Wide Range VCO
Wayne Maxwell KD4YGU
This project was designed to give 'The Sweeper' an HF to UHF sweep range. Based on a Mini-Circuits 'designer kit' of DIP VCO's, the goal was to keep the project as simple as possible. The kit contains seven VCO's that cover a range from below 25mhz to over 1025mhz with 50 ohm ouput impedance. The VCO's operate with +12 volts Vcc and use a tuning voltage of 0 to +16 volts.
The VCO's are wired in parallel and +12 volts is applied selectively through the front panel switch, to activate one VCO at a time. Unpowered VCO's present very little load on the active VCO, although I have not measured the exact value. A good usable signal was displayed on all of the circuits I swept.
The VCO's require a tuning voltage from 0 to +16 volts for full range, and the Sweeper provides only +5 and +/-12 volts. I used a mini DC to DC converter from Power One, which generates an unregulated +19 volts from the +5 volt supply. The 19 volts is regulated to +17 volts by an LM317LZ adjustable voltage regulator, to provide Vcc to an LM6132 rail to rail opamp. This opamp is configured as a non-inverting amplifier with a gain of slightly more than three. The 0 to 5 volt VCO OUT signal of the Sweeper is fed to the input of the LM6132, which produces the .25 to 16 volt tuning voltage for the VCO's. A rail to rail opamp was used instead of the more inexpensive LM358 to allow the the tuning voltage to swing to 16 volts with a +17 volt supply. An LM358 would only swing to about 14.5 volts. I didn't want to use a higher Vcc on the opamp as the absolute maximum tuning voltage specified for the VCO's is 18 volts. In the event of an opamp failure, I didn't want to fry $80 worth of VCO's.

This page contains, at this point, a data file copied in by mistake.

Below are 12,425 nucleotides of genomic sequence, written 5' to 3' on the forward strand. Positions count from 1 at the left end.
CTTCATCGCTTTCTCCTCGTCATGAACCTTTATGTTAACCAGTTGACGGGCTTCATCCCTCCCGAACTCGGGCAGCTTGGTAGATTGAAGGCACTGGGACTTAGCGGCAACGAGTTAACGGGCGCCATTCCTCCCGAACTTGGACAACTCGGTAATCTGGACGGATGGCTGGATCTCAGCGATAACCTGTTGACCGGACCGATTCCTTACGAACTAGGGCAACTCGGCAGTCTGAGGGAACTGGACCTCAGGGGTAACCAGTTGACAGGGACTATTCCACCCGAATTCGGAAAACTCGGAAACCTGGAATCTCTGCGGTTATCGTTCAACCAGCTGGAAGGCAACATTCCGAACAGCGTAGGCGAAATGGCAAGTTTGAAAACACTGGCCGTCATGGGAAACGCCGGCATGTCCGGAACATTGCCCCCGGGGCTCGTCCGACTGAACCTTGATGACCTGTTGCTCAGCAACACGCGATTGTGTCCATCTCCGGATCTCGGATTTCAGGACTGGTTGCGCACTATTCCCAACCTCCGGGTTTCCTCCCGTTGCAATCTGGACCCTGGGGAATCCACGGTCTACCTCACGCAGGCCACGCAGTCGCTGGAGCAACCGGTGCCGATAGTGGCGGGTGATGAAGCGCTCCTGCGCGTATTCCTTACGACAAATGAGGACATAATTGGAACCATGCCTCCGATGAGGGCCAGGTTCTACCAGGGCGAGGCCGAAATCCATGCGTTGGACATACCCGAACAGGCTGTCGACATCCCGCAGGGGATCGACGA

The VCO outputs are capacitively coupled to a Type N output connector labled 'LOW OUTPUT' and also to the input of a type MWA320 Wideband Hybrid Amplifier, that provides a frequency counter ouput at the Type N connector labled 'HIGH OUTPUT'.
Output level control is provided by using an inline attenuator of the style published in any ARRL Amateur Radio Handbook. The simplist is one with switch selectable attenuation steps and 50 ohm input and output impedance.
The project cost is about $100, which is higher than what I had really wanted, but the reality is, designing discrete wide range high frequency VCO's rather than using the pre-packaged DIPs probably would have brought the cost to nearly that level anyway, and sacrificed simplicity. Although I haven't compared prices, I would dare say that $100 is probably a pretty good price for a sweep generator with this kind of range. Good luck building and enjoy!
http://www.minicircuits.com/ VCO kit (K-POS2) datasheets
http://www.power-one.com/ DC to DC converter (DSP1N5S17) datasheet
All parts except K-POS2 and MWA320 are available from Digi-Key. MWA320 is available from Newark Electronics and K-POS2 is available directly from Mini-Circuits.